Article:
The long stretch in the middle was when I had to figure out how to deal with the main character dying half-way through, due to the logic of the story. That took a fair bit of revising previously written prose and setting things up for a sequel character, as it were (the main "protagonist" of what was intended as a series was an organisation, not an individual; as it turns out, there's a reason that is not a common format).
But having a change of protagonists in "continuous time" actually was not easy to pull off, and I am not sufficiently happy with the result to consider it worth distributing wildly.
Nonetheless, actually keeping at something means it's surprisingly easy to amass results over time.
Having the wisdom and patience to see something through to the completion is difficult.
Most folks seem to think it's fake. I have learned not to give a damn.
Some of the days with the fewest commits are actually the ones where I worked hardest.
I can imagine committing code nearly every day, but what with the occasional travel day, sickness, etc, there would always be some holes, unless keeping it green and making at least one commit was explicitly important to me.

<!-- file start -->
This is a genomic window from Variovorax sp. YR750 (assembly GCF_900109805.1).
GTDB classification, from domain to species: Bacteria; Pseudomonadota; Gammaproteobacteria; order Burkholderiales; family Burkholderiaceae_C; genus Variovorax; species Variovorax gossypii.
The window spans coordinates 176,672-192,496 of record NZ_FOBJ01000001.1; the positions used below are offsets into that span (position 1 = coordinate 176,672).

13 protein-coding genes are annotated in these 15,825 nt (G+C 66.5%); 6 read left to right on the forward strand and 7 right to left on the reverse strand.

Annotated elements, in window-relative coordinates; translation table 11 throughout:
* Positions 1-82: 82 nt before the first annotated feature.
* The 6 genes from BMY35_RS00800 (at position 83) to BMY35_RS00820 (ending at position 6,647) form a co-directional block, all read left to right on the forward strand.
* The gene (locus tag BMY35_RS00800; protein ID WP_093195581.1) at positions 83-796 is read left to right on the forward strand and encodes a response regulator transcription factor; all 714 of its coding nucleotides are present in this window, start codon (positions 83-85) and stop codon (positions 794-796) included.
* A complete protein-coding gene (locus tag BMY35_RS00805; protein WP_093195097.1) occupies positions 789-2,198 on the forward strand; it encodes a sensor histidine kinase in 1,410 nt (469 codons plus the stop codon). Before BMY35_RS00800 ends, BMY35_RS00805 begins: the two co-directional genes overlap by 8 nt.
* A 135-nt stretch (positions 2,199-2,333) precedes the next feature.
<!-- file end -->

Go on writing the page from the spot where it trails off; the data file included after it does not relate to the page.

It's not about keeping the activity graph green; it's about constantly coding, so it is as natural as breathing.
Best if you turn off Dark Mode on GH to see the empties. They look like faint greenies in Dark Mode.
1.01^365 = 37.7834343328
A person doing a drunken Saturday 18 isn't going to improve. A person going to the range and focusing on technique 20 minutes a day will improve, with far less net time spent.
I think of it in terms of the "10,000 hours to mastery" - how many masters of driving do you see on the road? Most people are just barely not crashing from place to place, not focusing on skill.
And in geological time, an every-10,000-year event may as well be like every day to us.
Valuable work, like many things in the real world, is not normally distributed, but skewed or following alternate distributions, such as power-law. This is likely what occurs within "torrents" of work: work that is has significantly more leverage than other work.
Nonetheless, the implicit bedrock of the just-showing-up heuristic is that the valuable work cannot get done without the consistency of simply showing up; indeed, expert performance is often a function of deliberate practice plus persistence (time); one without the other rarely nets positive results.